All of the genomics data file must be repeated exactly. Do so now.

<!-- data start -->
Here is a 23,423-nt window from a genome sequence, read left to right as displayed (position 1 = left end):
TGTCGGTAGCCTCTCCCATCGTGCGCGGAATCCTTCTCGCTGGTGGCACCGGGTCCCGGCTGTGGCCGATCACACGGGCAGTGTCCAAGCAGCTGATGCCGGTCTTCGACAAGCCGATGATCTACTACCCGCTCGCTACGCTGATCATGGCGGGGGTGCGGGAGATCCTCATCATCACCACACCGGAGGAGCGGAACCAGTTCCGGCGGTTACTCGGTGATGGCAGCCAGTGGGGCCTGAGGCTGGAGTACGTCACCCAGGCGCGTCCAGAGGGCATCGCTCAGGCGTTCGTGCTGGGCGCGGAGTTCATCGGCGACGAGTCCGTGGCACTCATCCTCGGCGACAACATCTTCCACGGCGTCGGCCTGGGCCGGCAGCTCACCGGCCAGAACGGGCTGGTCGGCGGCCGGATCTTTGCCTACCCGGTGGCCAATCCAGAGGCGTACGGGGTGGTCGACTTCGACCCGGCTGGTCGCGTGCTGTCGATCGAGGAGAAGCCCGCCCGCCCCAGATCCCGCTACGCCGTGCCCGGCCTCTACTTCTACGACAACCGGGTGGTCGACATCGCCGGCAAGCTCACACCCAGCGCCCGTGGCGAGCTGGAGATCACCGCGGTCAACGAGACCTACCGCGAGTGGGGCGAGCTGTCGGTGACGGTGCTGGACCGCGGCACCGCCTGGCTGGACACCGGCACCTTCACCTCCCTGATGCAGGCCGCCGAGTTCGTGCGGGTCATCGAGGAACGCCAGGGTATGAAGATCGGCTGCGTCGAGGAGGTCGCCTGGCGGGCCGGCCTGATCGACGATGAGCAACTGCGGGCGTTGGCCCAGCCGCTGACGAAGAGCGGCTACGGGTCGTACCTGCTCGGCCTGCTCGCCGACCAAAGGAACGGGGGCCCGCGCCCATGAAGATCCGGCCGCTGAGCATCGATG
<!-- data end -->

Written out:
Here is a 23,423-nt window from a genome sequence, read left to right as displayed (position 1 = left end):
TGTCGGTAGCCTCTCCCATCGTGCGCGGAATCCTTCTCGCTGGTGGCACCGGGTCCCGGCTGTGGCCGATCACACGGGCAGTGTCCAAGCAGCTGATGCCGGTCTTCGACAAGCCGATGATCTACTACCCGCTCGCTACGCTGATCATGGCGGGGGTGCGGGAGATCCTCATCATCACCACACCGGAGGAGCGGAACCAGTTCCGGCGGTTACTCGGTGATGGCAGCCAGTGGGGCCTGAGGCTGGAGTACGTCACCCAGGCGCGTCCAGAGGGCATCGCTCAGGCGTTCGTGCTGGGCGCGGAGTTCATCGGCGACGAGTCCGTGGCACTCATCCTCGGCGACAACATCTTCCACGGCGTCGGCCTGGGCCGGCAGCTCACCGGCCAGAACGGGCTGGTCGGCGGCCGGATCTTTGCCTACCCGGTGGCCAATCCAGAGGCGTACGGGGTGGTCGACTTCGACCCGGCTGGTCGCGTGCTGTCGATCGAGGAGAAGCCCGCCCGCCCCAGATCCCGCTACGCCGTGCCCGGCCTCTACTTCTACGACAACCGGGTGGTCGACATCGCCGGCAAGCTCACACCCAGCGCCCGTGGCGAGCTGGAGATCACCGCGGTCAACGAGACCTACCGCGAGTGGGGCGAGCTGTCGGTGACGGTGCTGGACCGCGGCACCGCCTGGCTGGACACCGGCACCTTCACCTCCCTGATGCAGGCCGCCGAGTTCGTGCGGGTCATCGAGGAACGCCAGGGTATGAAGATCGGCTGCGTCGAGGAGGTCGCCTGGCGGGCCGGCCTGATCGACGATGAGCAACTGCGGGCGTTGGCCCAGCCGCTGACGAAGAGCGGCTACGGGTCGTACCTGCTCGGCCTGCTCGCCGACCAAAGGAACGGGGGCCCGCGCCCATGAAGATCCGGCCGCTGAGCATCGATG